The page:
I found a 10 year old package of coffee. Is it safe to brew it? Or should I get a new one?

  • Was it sealed or opened? Is it grained or brewed? Jan 28 '15 at 17:08
  • 1
    He said package meaning "unbrewed".
    – qedk
    Jan 28 '15 at 17:28
  • Could be safe. But why would you :) Jan 28 '15 at 17:35
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    interestingly a similar question was asked awhile ago on the cooking SE Seasoned Advice. Lots of answers but no one with definitive knowledge on the danger levels, just lots of discussion about quality: cooking.stackexchange.com/questions/29992/…
    – Justin C
    Feb 12 '15 at 18:51
  • It might permanently damage your taste buds. :D Nov 22 '16 at 22:32

If it's refrigerated, it'll last for at least a week, as long as you didn't pre-dairy it. Unrefrigerated, I wouldn't trust it for more than a day. Coffee is a crappy growth medium and it should start out the next best thing to sterile, but, even covered, its going to start to get moldy. Obviously if you add dairy, then you're dealing with that dairy shelf-life, and that isn't very long at all.

First, is your idea of going bad that it has a funny taste and is not as fresh as it once was, or is it that it actually tastes as though it is spoiled? Yes, coffee can go stale when it comes to taste, but it won’t actually be spoiled or dangerous to drink.

Once your coffee is opened and introduced to oxygen, the shelf life timer begins to tick. Storing coffee in hot, humid, or sunlight areas will only make matters worse. The best way to keep your coffee fresh is to store it in a container that is air tight and will remain cool – but not in the refrigerator.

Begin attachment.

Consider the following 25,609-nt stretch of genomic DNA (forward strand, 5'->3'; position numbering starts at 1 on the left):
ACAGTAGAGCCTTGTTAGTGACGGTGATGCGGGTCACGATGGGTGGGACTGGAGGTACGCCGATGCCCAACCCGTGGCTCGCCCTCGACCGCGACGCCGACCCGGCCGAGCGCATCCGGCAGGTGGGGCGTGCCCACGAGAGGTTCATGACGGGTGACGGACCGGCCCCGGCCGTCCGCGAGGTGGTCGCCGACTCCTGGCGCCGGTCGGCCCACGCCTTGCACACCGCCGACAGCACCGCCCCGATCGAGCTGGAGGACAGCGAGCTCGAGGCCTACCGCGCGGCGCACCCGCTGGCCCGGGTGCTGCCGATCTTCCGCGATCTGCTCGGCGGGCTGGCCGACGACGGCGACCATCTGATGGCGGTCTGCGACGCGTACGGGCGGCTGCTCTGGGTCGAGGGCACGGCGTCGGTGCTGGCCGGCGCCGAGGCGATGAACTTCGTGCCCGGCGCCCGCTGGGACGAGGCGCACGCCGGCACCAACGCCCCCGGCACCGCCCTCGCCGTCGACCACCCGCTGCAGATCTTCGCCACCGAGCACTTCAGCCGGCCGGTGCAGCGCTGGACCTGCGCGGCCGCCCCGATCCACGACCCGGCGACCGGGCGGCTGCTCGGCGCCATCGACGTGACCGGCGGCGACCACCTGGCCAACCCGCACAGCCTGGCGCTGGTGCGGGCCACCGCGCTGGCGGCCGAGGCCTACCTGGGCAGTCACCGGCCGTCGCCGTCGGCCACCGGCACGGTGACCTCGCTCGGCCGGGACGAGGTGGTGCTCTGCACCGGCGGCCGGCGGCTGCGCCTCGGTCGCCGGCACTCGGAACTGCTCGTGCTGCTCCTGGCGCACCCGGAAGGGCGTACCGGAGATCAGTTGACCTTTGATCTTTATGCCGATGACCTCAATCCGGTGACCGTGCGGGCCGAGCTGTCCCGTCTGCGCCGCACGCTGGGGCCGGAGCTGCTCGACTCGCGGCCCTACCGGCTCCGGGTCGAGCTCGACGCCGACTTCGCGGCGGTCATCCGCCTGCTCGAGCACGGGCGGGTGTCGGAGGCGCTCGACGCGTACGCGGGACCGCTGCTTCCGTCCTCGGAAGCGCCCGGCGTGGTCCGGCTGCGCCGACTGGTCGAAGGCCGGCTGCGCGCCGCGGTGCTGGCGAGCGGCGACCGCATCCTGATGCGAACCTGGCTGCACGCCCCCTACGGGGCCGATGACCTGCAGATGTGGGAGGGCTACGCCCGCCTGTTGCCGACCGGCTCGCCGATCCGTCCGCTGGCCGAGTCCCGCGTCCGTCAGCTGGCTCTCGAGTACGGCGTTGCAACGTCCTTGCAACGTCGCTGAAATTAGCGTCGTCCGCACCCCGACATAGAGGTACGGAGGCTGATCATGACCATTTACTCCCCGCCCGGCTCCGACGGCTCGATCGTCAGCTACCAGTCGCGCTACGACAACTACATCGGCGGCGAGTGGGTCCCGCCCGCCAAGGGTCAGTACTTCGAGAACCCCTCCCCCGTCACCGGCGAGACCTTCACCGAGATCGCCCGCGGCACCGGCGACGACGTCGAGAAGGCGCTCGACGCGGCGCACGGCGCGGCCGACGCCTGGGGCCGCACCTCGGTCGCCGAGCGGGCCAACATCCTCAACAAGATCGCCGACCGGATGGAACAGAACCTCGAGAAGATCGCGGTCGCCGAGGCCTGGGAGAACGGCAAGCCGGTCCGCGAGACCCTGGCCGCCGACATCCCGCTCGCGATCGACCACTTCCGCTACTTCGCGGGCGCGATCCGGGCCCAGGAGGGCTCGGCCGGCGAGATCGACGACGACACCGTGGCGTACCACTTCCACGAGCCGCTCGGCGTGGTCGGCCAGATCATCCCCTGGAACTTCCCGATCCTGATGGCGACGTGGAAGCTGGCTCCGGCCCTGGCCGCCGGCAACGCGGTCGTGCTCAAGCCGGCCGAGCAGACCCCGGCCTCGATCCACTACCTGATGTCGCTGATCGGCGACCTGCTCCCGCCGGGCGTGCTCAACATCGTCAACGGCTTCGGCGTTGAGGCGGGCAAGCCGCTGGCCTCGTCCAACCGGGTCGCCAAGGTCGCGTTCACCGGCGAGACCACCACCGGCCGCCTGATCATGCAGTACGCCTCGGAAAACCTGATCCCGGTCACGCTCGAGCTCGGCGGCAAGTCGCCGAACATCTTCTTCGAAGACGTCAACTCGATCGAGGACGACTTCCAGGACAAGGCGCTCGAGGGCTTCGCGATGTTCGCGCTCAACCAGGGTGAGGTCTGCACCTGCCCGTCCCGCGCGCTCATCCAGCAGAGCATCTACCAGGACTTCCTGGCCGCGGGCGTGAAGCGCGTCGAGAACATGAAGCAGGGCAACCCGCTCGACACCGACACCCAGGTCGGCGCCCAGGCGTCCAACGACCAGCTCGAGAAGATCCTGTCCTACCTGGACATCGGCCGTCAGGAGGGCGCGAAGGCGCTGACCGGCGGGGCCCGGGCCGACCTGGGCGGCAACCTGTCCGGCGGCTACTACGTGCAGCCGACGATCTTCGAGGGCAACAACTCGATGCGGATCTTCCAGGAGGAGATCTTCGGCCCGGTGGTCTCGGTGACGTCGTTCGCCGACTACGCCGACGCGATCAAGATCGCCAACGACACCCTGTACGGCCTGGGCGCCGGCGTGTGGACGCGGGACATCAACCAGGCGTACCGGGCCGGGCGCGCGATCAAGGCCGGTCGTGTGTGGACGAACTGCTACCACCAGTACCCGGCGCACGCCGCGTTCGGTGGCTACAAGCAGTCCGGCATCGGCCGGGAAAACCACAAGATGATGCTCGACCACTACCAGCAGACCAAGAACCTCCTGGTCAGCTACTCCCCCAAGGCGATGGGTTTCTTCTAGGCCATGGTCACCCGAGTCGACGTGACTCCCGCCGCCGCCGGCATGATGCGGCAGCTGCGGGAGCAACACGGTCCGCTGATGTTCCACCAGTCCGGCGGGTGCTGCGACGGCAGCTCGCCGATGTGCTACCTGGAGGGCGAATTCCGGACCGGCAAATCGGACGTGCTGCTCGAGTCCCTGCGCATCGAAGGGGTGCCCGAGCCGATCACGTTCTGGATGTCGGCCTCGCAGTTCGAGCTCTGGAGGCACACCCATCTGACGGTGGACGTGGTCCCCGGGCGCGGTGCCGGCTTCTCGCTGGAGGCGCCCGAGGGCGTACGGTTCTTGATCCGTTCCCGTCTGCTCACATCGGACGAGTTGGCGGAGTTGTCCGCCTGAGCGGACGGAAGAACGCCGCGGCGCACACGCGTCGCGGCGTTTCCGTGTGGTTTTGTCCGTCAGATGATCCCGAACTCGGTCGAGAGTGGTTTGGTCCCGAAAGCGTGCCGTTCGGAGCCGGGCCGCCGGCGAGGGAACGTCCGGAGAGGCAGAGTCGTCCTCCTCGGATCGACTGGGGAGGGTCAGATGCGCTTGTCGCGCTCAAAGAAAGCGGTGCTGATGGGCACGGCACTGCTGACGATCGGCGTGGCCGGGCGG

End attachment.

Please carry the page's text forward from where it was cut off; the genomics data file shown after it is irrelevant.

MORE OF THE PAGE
Do you typically buy your coffee ground for you? With a far greater surface area of coffee coming in contact with the oxygen, those grounds are going to stale much quicker than whole beans will. I highly recommend investing in a hand or electric grinder to experience the fresh taste and aroma of beans you’ve ground yourself.

When coffee goes bad, it can become bitter and even rancid. Every bean will react differently to oxidation. If you start to notice your expertly roasted beans losing quality and general yumminess, it may be time to buy some fresh beans. Don’t know how to find amazing, fresh coffee? I wrote a guide on that.

No matter what you do, you will not be able to get that fresh flavor back once it has left the bean. The most important thing to do is keep it locked up tight. However, if you are a true coffee lover, it may not sit around long enough to even think about going bad. Just remember this rule of thumb: about two weeks after roast the coffee will start decaying.

I would close this question as "Too broad" but then.

Sourced from http://www.coffeebrewguides.com/ and https://cooking.stackexchange.com/


I tried it with 2 year old beans that weren't ground and kept in their original container (not completely sealed...) and in a cool, dark cupboard. It doesn't taste as fresh, but it actually tastes not bad considering. I finished the whole cup of it. I used a french press to try it. Hope this helps anyone out there wanting to use their old coffee beans, like me!


A dry roasted coffee bean is not a high risk for mold or for other types of airborne pathogens. However, oxidation which occurs naturally will degrade the quality and taste of the bean. So while it might be safe it the bean was kept in the package for 10 years, I would avoid consuming any of it.


A sealed package is perfectly safe to brew with. Depending on the packaging, it may or may not be noticeably inferior to fresh coffee, but then, "fresh" sealed, commercially packaged coffee (often months old) is not "fresh" in the same sense that a paper bag from your local roaster is "fresh", so consider what you are comparing it to. A metal foil or can package is quite impervious to oxygen and moisture, so the rate of "aging" is effectively reduced; a plastic package without metal foil layers would be more prone to show age effects. An opened or perforated package would also age poorly.

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